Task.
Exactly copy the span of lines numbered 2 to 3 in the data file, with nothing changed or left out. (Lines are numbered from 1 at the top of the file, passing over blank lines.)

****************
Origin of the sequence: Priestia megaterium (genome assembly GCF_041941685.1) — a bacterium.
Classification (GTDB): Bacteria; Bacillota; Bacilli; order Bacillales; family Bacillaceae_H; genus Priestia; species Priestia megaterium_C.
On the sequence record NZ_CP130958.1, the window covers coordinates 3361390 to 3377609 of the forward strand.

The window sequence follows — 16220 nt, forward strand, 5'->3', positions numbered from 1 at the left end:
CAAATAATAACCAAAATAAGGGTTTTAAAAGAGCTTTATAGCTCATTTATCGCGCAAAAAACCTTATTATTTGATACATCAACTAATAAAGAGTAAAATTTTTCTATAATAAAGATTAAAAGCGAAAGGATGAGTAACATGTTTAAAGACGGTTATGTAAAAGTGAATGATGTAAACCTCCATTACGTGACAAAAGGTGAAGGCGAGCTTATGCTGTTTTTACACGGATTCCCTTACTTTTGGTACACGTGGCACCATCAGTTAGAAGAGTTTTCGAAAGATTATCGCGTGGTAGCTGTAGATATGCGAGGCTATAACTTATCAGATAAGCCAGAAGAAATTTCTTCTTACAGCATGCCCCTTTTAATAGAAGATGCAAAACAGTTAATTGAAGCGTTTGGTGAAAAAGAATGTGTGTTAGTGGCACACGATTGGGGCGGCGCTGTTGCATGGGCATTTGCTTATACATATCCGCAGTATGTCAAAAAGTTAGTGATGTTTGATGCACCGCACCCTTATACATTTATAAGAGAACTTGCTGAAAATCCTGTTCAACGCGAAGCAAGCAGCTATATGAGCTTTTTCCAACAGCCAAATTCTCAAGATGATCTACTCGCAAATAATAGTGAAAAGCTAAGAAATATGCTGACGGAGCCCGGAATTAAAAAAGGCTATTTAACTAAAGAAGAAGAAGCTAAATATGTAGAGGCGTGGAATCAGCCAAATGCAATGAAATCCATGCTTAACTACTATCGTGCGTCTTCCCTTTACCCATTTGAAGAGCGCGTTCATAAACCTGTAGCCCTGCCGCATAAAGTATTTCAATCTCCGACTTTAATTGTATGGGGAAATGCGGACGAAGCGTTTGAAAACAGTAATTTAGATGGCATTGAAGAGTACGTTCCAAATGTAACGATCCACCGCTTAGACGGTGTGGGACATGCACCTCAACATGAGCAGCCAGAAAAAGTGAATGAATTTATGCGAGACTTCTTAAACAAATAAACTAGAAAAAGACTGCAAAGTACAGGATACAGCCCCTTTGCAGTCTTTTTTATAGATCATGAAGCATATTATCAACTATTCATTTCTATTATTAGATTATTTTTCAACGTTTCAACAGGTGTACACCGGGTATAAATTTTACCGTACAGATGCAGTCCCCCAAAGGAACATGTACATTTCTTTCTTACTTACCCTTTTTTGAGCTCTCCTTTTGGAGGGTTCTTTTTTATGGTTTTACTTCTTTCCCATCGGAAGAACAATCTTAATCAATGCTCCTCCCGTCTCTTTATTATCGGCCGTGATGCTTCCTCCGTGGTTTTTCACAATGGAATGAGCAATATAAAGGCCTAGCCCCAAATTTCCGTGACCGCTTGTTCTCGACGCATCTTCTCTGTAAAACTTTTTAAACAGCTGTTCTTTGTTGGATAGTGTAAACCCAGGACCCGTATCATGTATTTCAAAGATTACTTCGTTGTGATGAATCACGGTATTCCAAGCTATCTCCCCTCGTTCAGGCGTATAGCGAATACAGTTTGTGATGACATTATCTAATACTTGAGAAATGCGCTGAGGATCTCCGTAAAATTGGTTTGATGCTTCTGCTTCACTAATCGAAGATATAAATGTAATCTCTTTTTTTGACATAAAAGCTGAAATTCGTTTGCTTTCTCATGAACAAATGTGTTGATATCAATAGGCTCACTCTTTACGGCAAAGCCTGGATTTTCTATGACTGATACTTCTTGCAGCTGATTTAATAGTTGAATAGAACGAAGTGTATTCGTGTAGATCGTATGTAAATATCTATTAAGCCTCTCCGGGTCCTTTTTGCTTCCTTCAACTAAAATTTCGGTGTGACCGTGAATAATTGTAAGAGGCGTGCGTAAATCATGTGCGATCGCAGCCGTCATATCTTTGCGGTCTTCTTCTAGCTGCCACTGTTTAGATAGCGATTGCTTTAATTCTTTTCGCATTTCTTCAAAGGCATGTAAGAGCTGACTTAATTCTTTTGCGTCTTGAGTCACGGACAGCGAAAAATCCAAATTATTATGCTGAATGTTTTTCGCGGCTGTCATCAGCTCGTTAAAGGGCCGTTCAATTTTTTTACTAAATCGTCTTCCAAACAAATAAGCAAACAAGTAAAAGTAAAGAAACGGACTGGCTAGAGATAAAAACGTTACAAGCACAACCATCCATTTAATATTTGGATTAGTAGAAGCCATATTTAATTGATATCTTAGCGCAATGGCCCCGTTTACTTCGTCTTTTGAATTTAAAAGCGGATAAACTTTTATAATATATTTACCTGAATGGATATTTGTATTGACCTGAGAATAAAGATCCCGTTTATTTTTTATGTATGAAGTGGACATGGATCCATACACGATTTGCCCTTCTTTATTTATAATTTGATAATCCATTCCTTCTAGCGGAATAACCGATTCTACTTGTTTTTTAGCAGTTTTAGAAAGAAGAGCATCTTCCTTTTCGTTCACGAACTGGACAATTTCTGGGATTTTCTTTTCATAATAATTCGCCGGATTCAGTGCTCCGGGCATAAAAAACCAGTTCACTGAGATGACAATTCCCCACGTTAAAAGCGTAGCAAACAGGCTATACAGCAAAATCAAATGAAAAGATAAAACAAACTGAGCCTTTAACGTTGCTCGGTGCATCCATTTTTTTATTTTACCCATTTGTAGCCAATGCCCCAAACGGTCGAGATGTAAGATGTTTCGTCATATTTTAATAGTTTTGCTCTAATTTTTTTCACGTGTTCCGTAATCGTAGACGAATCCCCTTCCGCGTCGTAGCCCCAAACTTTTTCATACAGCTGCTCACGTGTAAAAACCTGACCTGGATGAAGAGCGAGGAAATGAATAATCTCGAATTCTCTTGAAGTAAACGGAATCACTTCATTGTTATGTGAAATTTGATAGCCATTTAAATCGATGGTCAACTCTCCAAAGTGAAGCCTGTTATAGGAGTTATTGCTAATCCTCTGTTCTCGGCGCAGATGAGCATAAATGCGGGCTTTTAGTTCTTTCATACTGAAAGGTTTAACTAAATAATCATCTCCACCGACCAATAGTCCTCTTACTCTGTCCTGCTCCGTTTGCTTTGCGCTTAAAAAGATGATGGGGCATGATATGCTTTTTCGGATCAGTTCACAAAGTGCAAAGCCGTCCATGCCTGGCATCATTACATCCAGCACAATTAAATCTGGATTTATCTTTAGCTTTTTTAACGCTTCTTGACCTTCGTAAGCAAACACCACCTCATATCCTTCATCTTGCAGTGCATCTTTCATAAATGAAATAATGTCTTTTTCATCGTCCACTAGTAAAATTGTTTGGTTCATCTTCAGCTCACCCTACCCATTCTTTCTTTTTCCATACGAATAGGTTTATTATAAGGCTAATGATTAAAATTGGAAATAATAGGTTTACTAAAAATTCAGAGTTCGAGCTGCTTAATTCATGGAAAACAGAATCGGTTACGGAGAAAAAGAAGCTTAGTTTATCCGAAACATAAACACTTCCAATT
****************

Classification (GTDB): Bacteria; Bacillota; Bacilli; order Bacillales; family Bacillaceae_H; genus Priestia; species Priestia megaterium_C.
On the sequence record NZ_CP130958.1, the window covers coordinates 3361390 to 3377609 of the forward strand.